How can cyclists protect themselves against air pollution?

A female cyclist attempts to protect herself from air pollution. Image: Getty.

The popularity of cycling in London continues to rise: according to statistics published by Transport for London (TfL), the number of journeys made by bicycle in London grew by 5 per cent in 2018. The transport agency has attributed the upwards trend in cycling to its investment in cycling infrastructure, not least the seven Cycle Superhighways and 12 Cycle Quietways the city now boasts.

Cycling is widely reported to result in health benefits for participants, and cyclists can expect to achieve improvements in both their physical and mental health as a result of switching from public transport or car to a bike. But with air pollution levels remaining stubbornly high across London, should cyclists be concerned that the health benefits they achieve as a result of cycling are actually being outweighed by the dangers posed by increased exposure to air pollution? 

Unlike during the Great Smog of 1952, air pollution today is often invisible to the naked eye. Nonetheless, London breached the European and UK air quality annual limit on 18  March when, for the 36 time this year, levels of pollution particles recorded at a measuring post exceeded the agreed limit. (EU rules allow 35 breaches a year.) Whilst this is a marked improvement on 2018 when the annual limit was broken on the 5 January, it reminds us of the risk that air pollution continues to pose to Londoners today.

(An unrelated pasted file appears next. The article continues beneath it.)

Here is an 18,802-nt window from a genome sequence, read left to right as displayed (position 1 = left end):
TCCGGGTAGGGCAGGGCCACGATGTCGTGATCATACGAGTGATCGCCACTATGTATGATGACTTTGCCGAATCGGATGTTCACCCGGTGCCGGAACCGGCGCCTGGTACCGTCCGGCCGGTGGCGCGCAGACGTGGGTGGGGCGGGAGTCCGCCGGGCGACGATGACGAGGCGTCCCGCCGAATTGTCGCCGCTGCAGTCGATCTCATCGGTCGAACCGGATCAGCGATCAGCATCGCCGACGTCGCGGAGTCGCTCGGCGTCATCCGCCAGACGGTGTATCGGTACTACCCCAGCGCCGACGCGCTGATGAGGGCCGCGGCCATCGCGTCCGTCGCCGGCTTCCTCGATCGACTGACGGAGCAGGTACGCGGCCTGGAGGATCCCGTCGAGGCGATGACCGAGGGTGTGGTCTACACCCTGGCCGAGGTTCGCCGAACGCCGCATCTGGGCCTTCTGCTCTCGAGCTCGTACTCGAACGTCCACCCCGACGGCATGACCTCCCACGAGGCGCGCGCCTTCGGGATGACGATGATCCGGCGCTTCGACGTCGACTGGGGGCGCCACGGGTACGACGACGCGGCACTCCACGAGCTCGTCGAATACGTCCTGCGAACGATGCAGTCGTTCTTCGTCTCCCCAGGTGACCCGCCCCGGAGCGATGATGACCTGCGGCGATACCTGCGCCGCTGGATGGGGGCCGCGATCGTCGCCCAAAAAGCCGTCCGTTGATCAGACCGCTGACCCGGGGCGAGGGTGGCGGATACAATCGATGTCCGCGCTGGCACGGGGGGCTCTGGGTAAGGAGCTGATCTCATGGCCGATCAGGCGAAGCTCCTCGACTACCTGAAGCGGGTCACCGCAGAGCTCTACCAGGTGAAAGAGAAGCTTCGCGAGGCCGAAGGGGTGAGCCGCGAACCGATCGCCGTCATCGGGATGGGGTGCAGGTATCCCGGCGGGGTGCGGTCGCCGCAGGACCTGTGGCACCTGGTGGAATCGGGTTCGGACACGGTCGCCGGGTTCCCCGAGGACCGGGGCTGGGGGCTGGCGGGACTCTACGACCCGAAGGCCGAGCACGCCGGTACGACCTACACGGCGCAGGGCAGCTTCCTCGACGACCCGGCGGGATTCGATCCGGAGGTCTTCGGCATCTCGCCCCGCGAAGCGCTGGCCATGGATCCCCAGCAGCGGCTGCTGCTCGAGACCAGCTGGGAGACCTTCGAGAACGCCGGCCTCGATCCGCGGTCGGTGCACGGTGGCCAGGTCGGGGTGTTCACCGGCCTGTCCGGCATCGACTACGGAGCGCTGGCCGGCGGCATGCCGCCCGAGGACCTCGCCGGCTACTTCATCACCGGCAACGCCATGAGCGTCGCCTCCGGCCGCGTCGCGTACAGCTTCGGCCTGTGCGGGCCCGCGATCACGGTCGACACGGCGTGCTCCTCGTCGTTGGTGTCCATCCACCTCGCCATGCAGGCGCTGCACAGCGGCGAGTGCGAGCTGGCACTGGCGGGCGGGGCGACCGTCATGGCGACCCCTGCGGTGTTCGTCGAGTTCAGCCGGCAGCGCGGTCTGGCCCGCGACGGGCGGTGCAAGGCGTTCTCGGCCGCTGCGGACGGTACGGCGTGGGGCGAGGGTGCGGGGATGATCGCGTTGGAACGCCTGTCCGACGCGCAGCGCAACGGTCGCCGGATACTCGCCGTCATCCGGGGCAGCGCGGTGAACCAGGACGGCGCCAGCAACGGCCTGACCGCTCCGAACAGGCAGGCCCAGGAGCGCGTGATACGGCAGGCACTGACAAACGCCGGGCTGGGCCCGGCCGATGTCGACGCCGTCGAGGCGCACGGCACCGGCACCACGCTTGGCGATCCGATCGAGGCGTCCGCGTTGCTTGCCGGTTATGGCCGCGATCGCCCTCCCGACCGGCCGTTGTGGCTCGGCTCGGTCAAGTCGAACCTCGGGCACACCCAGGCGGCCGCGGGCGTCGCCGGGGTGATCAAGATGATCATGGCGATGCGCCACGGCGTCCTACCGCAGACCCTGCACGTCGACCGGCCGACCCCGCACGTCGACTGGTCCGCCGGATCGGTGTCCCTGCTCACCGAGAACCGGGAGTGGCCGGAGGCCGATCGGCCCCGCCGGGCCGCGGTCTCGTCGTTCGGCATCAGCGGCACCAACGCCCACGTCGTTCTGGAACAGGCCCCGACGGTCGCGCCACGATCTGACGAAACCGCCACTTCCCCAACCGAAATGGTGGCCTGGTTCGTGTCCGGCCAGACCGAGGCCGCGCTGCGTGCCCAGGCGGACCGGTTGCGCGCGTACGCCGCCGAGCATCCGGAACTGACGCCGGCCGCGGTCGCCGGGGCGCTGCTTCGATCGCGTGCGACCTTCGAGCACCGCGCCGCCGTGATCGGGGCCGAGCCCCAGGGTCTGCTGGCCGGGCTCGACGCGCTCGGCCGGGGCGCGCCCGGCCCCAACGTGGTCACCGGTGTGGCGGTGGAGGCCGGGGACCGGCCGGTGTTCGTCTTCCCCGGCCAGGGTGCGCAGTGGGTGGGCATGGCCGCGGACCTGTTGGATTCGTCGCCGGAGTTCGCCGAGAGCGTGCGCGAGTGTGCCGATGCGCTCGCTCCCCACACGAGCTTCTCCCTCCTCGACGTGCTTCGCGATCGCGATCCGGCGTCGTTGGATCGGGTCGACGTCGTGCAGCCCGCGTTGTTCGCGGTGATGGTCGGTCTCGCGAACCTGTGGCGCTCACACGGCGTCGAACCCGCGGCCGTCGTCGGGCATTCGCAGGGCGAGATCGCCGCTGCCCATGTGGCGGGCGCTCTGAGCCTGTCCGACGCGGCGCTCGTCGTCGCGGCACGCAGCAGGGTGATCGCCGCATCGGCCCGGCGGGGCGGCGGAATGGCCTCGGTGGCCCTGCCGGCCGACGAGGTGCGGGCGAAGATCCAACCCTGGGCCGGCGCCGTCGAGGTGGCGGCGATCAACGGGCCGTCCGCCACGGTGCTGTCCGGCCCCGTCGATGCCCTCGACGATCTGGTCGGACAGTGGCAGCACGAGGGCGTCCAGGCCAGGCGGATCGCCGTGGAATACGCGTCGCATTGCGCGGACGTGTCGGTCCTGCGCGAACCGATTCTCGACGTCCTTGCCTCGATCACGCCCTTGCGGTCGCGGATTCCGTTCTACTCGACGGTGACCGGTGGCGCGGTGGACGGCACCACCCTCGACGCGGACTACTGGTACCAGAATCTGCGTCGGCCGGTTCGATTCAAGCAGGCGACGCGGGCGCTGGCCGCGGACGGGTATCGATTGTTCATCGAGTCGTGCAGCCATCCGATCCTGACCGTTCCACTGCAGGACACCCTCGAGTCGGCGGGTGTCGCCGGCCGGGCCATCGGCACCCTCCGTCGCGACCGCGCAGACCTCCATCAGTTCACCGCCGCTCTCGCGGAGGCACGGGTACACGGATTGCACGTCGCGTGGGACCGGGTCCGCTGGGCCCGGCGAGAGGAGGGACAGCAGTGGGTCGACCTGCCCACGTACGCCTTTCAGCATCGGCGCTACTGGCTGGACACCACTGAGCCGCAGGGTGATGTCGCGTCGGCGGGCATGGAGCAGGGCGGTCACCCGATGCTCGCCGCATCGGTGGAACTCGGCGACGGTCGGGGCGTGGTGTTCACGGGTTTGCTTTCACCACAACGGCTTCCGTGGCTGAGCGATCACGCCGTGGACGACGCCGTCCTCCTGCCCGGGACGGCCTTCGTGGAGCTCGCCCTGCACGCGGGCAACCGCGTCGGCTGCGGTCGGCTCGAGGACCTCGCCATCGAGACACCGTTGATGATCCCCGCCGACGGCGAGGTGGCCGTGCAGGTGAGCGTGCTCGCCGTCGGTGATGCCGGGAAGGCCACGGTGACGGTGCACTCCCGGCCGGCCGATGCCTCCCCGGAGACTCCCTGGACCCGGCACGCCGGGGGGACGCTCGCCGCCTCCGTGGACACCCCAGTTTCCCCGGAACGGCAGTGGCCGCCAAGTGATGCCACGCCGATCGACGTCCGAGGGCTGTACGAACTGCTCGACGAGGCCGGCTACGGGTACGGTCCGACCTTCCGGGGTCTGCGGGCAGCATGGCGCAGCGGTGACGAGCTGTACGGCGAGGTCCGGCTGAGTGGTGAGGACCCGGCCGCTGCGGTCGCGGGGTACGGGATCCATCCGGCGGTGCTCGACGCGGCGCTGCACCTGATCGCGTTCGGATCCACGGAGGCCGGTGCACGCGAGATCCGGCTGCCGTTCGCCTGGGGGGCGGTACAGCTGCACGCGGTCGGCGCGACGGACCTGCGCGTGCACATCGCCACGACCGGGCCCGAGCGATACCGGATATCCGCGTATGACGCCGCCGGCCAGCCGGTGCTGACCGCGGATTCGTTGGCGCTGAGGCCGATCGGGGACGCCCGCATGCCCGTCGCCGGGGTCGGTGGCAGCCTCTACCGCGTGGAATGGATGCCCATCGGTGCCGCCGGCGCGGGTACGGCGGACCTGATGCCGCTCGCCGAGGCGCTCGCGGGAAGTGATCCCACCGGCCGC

The rise of respirator masks

Anyone who has cycled or walked along one of London's cycle paths in recent years is likely to have seen someone resembling Darth Vader cycling towards them. Protection masks, which are becoming increasingly popular amongst the cycling community, range from cotton surgical masks to respirators with in-built air filtration systems that cover a significant part of the cyclist’s face. 

But do masks actually work and are they worth the investment? 

Cotton masks categorically do not protect wearers against the inhalation of airborne particles. Whilst they can be somewhat effective in protecting against the spread of illnesses, they will not protect a cyclist from air pollution. 

Respirator cycling masks, which range in price from £25 to over £50, are a more sophisticated option. “N99” respirators are said to remove up to 99 per cent of airborne particles from inhaled air. But the particles that cause air pollution today are extremely small, which makes it particularly challenging for respirators to effectively block them from entering the human body.